Grenada has been a member of the regional currency union, run by the East Caribbean Central Bank, since 1976. Since this bank ties the value of the East Caribbean Dollar to the United States Dollar, the currency of Grenada is by extension tied to any other currency which is matched at a rate to the USD (Yagci, 2001). With the transition of developing countries to uncouple their currencies from the US following the breakdown of the Bretton Woods systems in the 1970’s, most currencies now change rapidly against the ECD, as observed with the Euro from 2010 to 2013 (Caramazza & Aziz, 1998) (Eastern Caribbean Central Bank, 2013).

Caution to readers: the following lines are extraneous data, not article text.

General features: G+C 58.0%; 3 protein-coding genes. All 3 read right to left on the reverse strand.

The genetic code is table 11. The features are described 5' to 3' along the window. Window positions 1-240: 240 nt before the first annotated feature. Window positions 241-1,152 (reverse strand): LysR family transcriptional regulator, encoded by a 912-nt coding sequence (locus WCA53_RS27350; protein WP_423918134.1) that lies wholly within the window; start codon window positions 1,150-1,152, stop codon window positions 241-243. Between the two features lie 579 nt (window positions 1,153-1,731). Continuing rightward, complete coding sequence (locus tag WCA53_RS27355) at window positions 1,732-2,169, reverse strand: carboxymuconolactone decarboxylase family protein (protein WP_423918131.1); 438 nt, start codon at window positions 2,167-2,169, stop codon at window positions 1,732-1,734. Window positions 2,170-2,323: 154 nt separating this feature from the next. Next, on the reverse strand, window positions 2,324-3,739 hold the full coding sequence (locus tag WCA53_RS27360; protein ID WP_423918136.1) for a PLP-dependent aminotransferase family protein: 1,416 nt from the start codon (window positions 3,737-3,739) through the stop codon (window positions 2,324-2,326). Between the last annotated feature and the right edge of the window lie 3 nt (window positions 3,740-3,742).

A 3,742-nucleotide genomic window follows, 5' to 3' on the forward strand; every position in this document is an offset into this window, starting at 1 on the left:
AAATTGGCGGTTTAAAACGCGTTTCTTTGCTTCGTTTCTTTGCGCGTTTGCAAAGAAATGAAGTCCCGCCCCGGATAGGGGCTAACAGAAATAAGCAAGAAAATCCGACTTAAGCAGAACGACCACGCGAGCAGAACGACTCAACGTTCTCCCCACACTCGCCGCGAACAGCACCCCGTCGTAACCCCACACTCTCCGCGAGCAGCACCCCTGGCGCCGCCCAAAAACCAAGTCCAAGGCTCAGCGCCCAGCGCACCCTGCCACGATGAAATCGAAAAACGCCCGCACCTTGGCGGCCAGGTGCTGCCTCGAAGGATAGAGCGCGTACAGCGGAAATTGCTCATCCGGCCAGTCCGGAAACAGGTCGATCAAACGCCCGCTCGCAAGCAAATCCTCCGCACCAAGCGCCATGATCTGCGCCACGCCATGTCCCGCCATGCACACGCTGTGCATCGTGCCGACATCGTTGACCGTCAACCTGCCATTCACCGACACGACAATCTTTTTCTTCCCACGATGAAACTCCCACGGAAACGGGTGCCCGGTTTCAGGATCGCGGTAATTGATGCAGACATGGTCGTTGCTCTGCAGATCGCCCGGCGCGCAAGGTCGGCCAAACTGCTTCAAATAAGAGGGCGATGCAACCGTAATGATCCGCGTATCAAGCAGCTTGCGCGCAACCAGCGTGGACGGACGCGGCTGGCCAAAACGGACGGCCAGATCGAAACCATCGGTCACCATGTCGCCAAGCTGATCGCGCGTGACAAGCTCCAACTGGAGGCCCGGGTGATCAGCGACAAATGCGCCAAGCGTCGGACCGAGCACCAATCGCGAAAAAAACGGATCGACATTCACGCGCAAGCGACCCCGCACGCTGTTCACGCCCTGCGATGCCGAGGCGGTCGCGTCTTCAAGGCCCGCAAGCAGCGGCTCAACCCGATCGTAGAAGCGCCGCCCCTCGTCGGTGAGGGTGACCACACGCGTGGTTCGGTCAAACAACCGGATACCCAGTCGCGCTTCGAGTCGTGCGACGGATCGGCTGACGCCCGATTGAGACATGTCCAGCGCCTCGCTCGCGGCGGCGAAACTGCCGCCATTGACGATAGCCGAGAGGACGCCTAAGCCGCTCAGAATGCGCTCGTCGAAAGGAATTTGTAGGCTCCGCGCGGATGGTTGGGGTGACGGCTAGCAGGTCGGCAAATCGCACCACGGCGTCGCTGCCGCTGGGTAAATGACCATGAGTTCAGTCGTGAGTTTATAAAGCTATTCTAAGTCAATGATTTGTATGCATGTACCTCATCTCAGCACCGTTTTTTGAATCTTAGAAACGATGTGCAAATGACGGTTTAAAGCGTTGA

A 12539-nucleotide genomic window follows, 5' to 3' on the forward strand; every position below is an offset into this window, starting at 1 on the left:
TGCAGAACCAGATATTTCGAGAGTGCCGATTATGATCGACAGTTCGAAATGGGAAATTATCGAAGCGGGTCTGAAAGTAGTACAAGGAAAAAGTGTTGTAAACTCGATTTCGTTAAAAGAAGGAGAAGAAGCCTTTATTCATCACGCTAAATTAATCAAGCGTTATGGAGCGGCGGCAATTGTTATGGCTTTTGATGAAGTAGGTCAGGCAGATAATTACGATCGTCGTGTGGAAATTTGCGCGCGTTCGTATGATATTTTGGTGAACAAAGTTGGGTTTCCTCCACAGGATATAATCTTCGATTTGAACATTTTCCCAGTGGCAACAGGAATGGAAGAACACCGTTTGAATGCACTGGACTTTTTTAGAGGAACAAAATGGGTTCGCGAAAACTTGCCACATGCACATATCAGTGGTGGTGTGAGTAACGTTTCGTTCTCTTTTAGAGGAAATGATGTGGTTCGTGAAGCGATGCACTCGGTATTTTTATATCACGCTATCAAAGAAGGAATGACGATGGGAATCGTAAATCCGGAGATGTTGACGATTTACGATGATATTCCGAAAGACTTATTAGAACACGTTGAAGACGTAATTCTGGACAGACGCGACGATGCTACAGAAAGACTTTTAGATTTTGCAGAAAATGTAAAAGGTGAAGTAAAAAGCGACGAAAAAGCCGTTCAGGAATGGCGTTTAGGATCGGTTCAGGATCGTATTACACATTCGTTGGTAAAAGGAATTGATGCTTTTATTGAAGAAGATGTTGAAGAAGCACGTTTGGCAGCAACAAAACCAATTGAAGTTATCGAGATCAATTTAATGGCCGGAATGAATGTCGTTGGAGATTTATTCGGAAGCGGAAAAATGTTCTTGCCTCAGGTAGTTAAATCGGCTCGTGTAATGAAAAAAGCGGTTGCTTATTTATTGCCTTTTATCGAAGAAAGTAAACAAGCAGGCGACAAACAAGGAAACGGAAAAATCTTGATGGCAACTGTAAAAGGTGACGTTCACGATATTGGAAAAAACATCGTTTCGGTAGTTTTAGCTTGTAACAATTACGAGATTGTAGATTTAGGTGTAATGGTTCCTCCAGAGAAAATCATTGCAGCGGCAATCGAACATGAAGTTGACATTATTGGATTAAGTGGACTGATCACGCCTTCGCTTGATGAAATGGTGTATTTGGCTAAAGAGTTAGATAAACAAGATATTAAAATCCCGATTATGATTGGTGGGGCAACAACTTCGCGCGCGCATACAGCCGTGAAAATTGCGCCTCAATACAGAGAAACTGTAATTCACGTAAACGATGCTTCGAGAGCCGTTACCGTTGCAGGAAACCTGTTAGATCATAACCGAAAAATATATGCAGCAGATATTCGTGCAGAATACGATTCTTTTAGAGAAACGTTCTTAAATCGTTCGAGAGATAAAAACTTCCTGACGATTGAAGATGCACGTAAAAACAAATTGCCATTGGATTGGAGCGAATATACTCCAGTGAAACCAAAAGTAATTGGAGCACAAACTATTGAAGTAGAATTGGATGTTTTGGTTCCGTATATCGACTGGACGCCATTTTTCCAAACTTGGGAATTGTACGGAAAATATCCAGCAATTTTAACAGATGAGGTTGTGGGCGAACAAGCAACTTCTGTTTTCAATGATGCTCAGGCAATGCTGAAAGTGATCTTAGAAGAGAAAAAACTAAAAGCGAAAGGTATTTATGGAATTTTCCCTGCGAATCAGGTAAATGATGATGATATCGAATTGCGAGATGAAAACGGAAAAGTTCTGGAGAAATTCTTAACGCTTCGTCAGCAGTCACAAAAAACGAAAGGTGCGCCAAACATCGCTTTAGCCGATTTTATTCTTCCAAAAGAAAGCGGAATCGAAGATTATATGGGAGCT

Grenada has also been susceptible to a number of financial crises, both from internal mismanagement and as a member of the larger global community. From 1980 until 2013, Grenada has suffered three major financial crises specific to the nation, the first from a military takeover of the government (1983), a second for an offshore banking scandal (1999) and the last from the devastation caused by two hurricanes (2005) which left many uninsured citizens with nothing (WTO, 2011).